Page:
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MTT modelled Finnish porcine genetic growth potential.

The model optimizes feeding and the timing of slaughter.


Porcine growth model determines feed intake and growth

MTT has developed a mathematical growth model that takes account of the genetic growth potential of the Finnish pig. The growth model is used in a dynamic programming routine that simultaneously determines the most cost-effective feeding strategy at each growth phase of the animals and their most profitable time of slaughter.

In addition to porcine genetic growth potential, the model takes account of quality-adjusted feed prices, quality-adjusted producer prices for pork meat, piglet prices, and the subsidy rates. The growth model was incorporated into an economic optimization model, since the best feeding strategy in terms of biological growth does not necessarily result in the highest net return for the grower.

Investment in breeding is of national importance

The genetic standard of Finnish pigs is rising by about four breeding index points annually, thanks to the attention given to breeding. The growth model developed by MTT estimates that breeding is increasing the value of the piggery sector to society annually by approximately FIM 100,000,000, i.e. approximately EUR 16.8 million.

Feeding adapted to the genetic growth potential of pigs is both economically and environmentally sound. An animal with a nutrient supply that matches its growth potential will utilize the ingested nutrients effectively and will not generate an environmental load in the form of excessive nitrogen excretion. On the other hand, not even the best feed will be able to get pigs to produce muscle growth beyond their potential.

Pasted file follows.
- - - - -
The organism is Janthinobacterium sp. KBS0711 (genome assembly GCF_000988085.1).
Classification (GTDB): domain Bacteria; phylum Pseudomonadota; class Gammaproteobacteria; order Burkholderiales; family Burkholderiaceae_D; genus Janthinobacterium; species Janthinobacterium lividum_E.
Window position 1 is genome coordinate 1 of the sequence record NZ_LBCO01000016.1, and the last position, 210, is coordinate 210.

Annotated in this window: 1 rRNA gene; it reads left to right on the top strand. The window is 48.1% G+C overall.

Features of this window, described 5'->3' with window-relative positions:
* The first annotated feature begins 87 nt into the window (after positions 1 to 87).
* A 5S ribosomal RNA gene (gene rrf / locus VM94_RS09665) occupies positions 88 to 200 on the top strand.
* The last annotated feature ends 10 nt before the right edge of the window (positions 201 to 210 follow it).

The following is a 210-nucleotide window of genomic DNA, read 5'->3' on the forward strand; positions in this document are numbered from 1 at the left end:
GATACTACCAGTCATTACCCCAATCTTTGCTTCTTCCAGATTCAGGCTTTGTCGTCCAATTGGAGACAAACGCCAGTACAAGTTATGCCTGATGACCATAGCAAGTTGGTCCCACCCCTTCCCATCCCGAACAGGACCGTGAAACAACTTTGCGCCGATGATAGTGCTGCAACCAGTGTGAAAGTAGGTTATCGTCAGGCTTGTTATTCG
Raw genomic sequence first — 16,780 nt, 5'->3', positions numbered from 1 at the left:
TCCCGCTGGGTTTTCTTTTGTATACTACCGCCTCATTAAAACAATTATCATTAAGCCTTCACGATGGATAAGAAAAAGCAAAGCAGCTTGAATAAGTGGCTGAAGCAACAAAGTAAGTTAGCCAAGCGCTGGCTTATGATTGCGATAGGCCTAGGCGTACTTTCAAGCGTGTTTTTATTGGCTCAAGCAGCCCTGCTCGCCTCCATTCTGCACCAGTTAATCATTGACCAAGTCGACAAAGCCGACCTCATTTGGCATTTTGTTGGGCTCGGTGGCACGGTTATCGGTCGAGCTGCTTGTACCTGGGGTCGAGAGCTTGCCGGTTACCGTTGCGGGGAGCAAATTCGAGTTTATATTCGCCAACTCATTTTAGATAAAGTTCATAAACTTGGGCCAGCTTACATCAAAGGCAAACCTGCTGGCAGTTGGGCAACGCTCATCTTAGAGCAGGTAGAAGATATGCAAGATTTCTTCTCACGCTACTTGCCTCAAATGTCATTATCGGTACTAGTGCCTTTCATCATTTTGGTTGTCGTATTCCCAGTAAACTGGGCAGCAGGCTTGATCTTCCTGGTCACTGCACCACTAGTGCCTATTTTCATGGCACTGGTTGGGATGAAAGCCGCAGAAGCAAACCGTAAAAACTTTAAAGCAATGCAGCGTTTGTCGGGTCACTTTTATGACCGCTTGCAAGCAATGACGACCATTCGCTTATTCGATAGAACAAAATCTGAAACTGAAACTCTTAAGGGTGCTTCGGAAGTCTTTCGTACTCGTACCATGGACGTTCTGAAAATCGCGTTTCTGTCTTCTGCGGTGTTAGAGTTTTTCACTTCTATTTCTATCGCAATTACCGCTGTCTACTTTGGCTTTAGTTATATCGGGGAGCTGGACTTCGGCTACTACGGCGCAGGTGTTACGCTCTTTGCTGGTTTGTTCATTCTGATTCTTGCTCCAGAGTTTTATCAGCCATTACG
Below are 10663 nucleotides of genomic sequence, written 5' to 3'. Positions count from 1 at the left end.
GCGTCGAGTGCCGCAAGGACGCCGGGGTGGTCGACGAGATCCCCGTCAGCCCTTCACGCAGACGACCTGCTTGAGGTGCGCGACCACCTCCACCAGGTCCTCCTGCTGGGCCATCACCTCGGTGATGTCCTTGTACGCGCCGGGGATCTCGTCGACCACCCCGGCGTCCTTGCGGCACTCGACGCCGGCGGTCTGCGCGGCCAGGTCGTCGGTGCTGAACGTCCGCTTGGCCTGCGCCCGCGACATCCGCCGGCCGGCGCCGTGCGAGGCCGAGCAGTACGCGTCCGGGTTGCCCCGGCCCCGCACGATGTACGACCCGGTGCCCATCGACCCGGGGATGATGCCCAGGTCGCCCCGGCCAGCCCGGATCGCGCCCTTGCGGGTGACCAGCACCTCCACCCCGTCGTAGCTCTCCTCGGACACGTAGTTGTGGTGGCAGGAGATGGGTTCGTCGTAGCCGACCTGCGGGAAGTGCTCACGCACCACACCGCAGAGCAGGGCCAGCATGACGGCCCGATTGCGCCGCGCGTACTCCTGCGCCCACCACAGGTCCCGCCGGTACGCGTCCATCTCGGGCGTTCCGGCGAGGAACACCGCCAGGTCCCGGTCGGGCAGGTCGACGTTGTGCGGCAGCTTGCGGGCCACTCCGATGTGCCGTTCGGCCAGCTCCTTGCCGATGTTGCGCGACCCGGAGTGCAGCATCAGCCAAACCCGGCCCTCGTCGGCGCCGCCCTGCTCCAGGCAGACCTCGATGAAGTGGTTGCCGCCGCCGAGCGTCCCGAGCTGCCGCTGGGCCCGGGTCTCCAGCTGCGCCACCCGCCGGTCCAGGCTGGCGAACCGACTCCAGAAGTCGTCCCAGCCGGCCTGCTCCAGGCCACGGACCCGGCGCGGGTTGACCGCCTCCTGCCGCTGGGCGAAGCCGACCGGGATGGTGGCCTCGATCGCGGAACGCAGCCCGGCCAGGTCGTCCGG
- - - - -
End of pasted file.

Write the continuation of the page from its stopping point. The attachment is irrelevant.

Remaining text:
Analysis of body growth links feed costs to carcass value

The various pig breeds each have different growth potential, and even different breeding lines within the same breed may differ from one another in this respect. The MTT study experimentally determined the growth rate and the chemical composition (proteins, water, fat and ash) of the body growth of the Finnish growing-finishing pig stock. The composition was measured at two life stages, i.e. as a piglet and as a slaughter pig. The growth potential was represented by means of the Gompertz function.

The Gompertz function was fitted to the weekly weighing data specific to each pig. This gave an overall view of the variation between individuals, in addition to the mean of the curve parameters. Knowledge of the variation will assist in predicting the actual growth rate of different individuals, the value of the carcass, and the cost-effectiveness of feeding. In fitting the parameters of the growth curve, the body growth composition of the pigs was also taken into account. With ad libitum feeding, the different components for an individual pig followed their own Gompertz functions, which have a common maturity ratio.

For further information please contact Marja-Liisa Sevón-Aimonen